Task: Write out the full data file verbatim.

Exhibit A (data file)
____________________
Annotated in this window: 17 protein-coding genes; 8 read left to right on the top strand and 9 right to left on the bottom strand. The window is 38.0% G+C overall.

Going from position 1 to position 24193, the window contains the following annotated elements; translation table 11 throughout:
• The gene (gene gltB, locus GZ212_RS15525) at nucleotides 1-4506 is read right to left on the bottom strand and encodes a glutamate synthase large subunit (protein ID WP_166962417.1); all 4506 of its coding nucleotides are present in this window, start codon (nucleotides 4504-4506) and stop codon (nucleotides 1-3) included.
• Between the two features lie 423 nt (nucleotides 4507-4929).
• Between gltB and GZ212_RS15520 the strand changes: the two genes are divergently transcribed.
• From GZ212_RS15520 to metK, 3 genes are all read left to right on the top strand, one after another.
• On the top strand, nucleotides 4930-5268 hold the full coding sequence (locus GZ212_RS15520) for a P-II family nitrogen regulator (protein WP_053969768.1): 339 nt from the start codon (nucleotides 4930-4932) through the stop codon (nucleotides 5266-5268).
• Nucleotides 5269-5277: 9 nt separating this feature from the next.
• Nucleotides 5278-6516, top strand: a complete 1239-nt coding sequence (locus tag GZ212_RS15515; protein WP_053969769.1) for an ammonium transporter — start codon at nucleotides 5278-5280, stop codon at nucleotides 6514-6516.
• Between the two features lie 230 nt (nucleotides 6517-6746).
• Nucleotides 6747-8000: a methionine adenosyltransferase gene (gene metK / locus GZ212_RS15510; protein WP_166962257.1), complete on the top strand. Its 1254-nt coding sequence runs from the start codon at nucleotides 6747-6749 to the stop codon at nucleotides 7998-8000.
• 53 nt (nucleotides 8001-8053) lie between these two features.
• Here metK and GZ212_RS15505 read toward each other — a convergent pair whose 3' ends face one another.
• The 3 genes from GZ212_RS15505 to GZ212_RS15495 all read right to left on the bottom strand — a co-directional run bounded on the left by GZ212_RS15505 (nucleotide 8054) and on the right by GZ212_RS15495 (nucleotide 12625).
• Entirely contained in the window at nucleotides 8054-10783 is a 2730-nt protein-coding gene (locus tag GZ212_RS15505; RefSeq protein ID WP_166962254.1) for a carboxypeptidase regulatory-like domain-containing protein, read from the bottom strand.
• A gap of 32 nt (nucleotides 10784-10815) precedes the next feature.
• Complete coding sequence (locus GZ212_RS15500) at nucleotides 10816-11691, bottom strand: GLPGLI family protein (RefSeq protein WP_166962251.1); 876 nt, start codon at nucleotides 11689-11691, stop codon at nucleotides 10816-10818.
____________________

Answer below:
Annotated in this window: 17 protein-coding genes; 8 read left to right on the top strand and 9 right to left on the bottom strand. The window is 38.0% G+C overall.

Going from position 1 to position 24193, the window contains the following annotated elements; translation table 11 throughout:
• The gene (gene gltB, locus GZ212_RS15525) at nucleotides 1-4506 is read right to left on the bottom strand and encodes a glutamate synthase large subunit (protein ID WP_166962417.1); all 4506 of its coding nucleotides are present in this window, start codon (nucleotides 4504-4506) and stop codon (nucleotides 1-3) included.
• Between the two features lie 423 nt (nucleotides 4507-4929).
• Between gltB and GZ212_RS15520 the strand changes: the two genes are divergently transcribed.
• From GZ212_RS15520 to metK, 3 genes are all read left to right on the top strand, one after another.
• On the top strand, nucleotides 4930-5268 hold the full coding sequence (locus GZ212_RS15520) for a P-II family nitrogen regulator (protein WP_053969768.1): 339 nt from the start codon (nucleotides 4930-4932) through the stop codon (nucleotides 5266-5268).
• Nucleotides 5269-5277: 9 nt separating this feature from the next.
• Nucleotides 5278-6516, top strand: a complete 1239-nt coding sequence (locus tag GZ212_RS15515; protein WP_053969769.1) for an ammonium transporter — start codon at nucleotides 5278-5280, stop codon at nucleotides 6514-6516.
• Between the two features lie 230 nt (nucleotides 6517-6746).
• Nucleotides 6747-8000: a methionine adenosyltransferase gene (gene metK / locus GZ212_RS15510; protein WP_166962257.1), complete on the top strand. Its 1254-nt coding sequence runs from the start codon at nucleotides 6747-6749 to the stop codon at nucleotides 7998-8000.
• 53 nt (nucleotides 8001-8053) lie between these two features.
• Here metK and GZ212_RS15505 read toward each other — a convergent pair whose 3' ends face one another.
• The 3 genes from GZ212_RS15505 to GZ212_RS15495 all read right to left on the bottom strand — a co-directional run bounded on the left by GZ212_RS15505 (nucleotide 8054) and on the right by GZ212_RS15495 (nucleotide 12625).
• Entirely contained in the window at nucleotides 8054-10783 is a 2730-nt protein-coding gene (locus tag GZ212_RS15505; RefSeq protein ID WP_166962254.1) for a carboxypeptidase regulatory-like domain-containing protein, read from the bottom strand.
• A gap of 32 nt (nucleotides 10784-10815) precedes the next feature.
• Complete coding sequence (locus GZ212_RS15500) at nucleotides 10816-11691, bottom strand: GLPGLI family protein (RefSeq protein WP_166962251.1); 876 nt, start codon at nucleotides 11689-11691, stop codon at nucleotides 10816-10818.